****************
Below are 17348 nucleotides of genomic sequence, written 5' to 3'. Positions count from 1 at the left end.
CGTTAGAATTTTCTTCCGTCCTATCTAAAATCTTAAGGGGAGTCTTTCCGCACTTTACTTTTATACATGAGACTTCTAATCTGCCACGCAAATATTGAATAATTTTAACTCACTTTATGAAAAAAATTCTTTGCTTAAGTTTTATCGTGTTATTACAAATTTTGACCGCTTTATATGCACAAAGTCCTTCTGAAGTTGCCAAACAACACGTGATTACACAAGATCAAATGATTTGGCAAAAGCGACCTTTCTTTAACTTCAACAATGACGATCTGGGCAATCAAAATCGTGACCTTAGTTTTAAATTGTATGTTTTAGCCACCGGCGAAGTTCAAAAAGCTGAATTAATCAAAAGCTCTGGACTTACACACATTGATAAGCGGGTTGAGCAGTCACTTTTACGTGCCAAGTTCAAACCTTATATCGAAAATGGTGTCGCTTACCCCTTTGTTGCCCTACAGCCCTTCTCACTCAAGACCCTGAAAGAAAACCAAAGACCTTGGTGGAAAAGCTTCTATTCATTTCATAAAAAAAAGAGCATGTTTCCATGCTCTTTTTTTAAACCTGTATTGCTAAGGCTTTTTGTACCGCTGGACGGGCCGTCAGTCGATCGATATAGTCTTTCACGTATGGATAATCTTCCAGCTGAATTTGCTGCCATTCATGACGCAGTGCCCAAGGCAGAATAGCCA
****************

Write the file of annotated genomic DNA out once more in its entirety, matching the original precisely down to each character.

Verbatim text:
Below are 17348 nucleotides of genomic sequence, written 5' to 3'. Positions count from 1 at the left end.
CGTTAGAATTTTCTTCCGTCCTATCTAAAATCTTAAGGGGAGTCTTTCCGCACTTTACTTTTATACATGAGACTTCTAATCTGCCACGCAAATATTGAATAATTTTAACTCACTTTATGAAAAAAATTCTTTGCTTAAGTTTTATCGTGTTATTACAAATTTTGACCGCTTTATATGCACAAAGTCCTTCTGAAGTTGCCAAACAACACGTGATTACACAAGATCAAATGATTTGGCAAAAGCGACCTTTCTTTAACTTCAACAATGACGATCTGGGCAATCAAAATCGTGACCTTAGTTTTAAATTGTATGTTTTAGCCACCGGCGAAGTTCAAAAAGCTGAATTAATCAAAAGCTCTGGACTTACACACATTGATAAGCGGGTTGAGCAGTCACTTTTACGTGCCAAGTTCAAACCTTATATCGAAAATGGTGTCGCTTACCCCTTTGTTGCCCTACAGCCCTTCTCACTCAAGACCCTGAAAGAAAACCAAAGACCTTGGTGGAAAAGCTTCTATTCATTTCATAAAAAAAAGAGCATGTTTCCATGCTCTTTTTTTAAACCTGTATTGCTAAGGCTTTTTGTACCGCTGGACGGGCCGTCAGTCGATCGATATAGTCTTTCACGTATGGATAATCTTCCAGCTGAATTTGCTGCCATTCATGACGCAGTGCCCAAGGCAGAATAGCCA